Is Your Child's School Serving a Healthy Lunch?

One of the hottest topics in the media today is childhood obesity. For years, people allowed their children to drink juice and eat bologna sandwiches without much thought. However, new research has shown that most affordable juices are made primarily from sugar and that processed meats are high in fat and sodium. Parents know that they have the option of having their kids eat school lunches, but do the schools offer nutritious meals? Anyone who has a child or works with children should be aware of what they are eating for lunch.

Some people think that schools only serve greasy snack-type foods like chicken nuggets and French fries. However, if schools abide by the National School Lunch Program (NSLP) guidelines, parents should not panic. The NSLP makes certain that low amounts of trans fat (10% or less) salt and sugar are part of its meals. The NSLP also offers the recommended daily allowance of fruits and vegetables with 2/3 of its meals and many schools offer salad bars. (Some schools even feature locally grown produce, which helps the local economy as well). Of course, salad dressings can be fatty, but if your child chooses balsamic vinaigrette or a low fat alternative over ranch or blue cheese, he or she will not be consuming extra, unwanted calories.

When thinking about "fast-food" style options being offered at schools, parents might feel better to know about the many updates being made to conform with healthier eating habits. For instance, most schools who serve pizza use a whole grain crust with low-fat and low-sodium cheese and sauce. A lot of the menu items are baked, not fried, like in the old days. More fruits and vegetables are featured in main dishes and spaghetti or lasagna will likely be made with whole grain pasta as well. Additionally, school lunches typically contain a third of the recommended daily allowance of important vitamins, such as calcium, iron, protein and vitamins A and C.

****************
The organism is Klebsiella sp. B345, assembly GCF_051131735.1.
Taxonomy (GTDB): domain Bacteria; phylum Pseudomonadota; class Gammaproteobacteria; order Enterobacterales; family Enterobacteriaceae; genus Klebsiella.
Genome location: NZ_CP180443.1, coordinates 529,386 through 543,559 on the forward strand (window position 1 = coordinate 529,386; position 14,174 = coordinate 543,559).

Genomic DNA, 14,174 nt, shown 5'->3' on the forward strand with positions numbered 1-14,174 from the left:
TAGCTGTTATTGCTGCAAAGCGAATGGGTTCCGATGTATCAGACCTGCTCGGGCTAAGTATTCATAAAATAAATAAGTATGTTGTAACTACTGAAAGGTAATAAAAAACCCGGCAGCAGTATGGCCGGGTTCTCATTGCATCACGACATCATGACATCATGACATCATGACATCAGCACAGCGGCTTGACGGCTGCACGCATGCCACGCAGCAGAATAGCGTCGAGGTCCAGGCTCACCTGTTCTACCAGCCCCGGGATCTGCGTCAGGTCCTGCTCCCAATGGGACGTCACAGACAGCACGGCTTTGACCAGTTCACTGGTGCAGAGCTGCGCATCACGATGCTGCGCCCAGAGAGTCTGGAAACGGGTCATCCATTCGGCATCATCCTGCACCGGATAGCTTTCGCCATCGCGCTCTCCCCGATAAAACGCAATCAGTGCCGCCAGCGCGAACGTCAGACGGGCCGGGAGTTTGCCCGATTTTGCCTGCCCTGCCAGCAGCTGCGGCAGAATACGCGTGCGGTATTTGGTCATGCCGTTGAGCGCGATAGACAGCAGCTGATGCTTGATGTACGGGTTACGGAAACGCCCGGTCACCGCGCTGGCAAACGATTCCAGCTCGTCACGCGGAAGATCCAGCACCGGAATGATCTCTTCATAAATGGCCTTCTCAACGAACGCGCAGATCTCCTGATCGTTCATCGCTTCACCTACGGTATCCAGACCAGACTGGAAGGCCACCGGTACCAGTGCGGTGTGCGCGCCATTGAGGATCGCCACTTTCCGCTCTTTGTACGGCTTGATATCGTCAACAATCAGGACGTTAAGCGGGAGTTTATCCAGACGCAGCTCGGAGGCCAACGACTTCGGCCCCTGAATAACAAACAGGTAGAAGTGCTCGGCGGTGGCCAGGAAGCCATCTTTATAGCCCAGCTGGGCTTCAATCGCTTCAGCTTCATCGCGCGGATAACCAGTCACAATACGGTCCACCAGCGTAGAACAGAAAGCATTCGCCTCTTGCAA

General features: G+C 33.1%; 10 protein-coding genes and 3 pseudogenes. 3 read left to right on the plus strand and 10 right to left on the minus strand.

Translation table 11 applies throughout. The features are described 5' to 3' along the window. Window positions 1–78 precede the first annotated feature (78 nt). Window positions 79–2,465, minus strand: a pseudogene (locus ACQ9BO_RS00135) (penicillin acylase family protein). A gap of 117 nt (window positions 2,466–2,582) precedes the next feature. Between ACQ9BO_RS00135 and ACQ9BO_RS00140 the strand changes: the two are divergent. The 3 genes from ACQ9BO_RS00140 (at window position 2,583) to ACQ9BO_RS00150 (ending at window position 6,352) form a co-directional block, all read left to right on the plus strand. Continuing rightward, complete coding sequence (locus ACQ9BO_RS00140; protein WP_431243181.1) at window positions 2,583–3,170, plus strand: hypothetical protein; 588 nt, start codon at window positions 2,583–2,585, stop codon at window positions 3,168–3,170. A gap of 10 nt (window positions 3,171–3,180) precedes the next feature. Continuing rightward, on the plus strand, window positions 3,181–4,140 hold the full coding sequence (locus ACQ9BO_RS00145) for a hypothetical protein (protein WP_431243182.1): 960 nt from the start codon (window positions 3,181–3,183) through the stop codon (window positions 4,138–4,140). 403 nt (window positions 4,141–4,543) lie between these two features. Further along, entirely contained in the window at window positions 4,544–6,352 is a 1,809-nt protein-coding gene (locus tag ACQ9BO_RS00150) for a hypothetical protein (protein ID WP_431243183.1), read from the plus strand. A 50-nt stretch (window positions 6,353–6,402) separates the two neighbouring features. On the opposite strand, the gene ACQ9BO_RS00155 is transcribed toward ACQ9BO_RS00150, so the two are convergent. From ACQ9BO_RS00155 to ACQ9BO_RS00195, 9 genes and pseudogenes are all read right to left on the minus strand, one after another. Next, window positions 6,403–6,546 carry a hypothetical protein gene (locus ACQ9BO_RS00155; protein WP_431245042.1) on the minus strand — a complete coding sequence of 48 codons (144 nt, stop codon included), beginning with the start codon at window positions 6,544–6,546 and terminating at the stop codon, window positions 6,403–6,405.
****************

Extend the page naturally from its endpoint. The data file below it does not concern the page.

One question parents and others might ask is "Is not a packed lunch from home healthier than one purchased at school?" Not necessarily. Abundant research has shown that, in general, students who each lunches overseen by the NSLP maintain a healthier weight than those who bring food from home. They are usually also more likely to eat more fruits and veggies, and they drink less soda, which accounts for large amounts of sugary calories on its own. Finally, kids who eat school lunches tend to maintain an appropriate weight even when they are not in school.

Overall, parents should not fret if their children are eating lunches at a school cafeteria, as long as the school is in accordance with NSLP regulations. It's important to monitor what they are eating and to instill smart habits, but most kids will not be gaining more weight by eating at school. If you are concerned about what is being served at your child's school, ask questions and even get involved if you are dissatisfied with what you learn. The number one goal is that childhood obesity becomes a thing of the past.


Source by Bernard Duke

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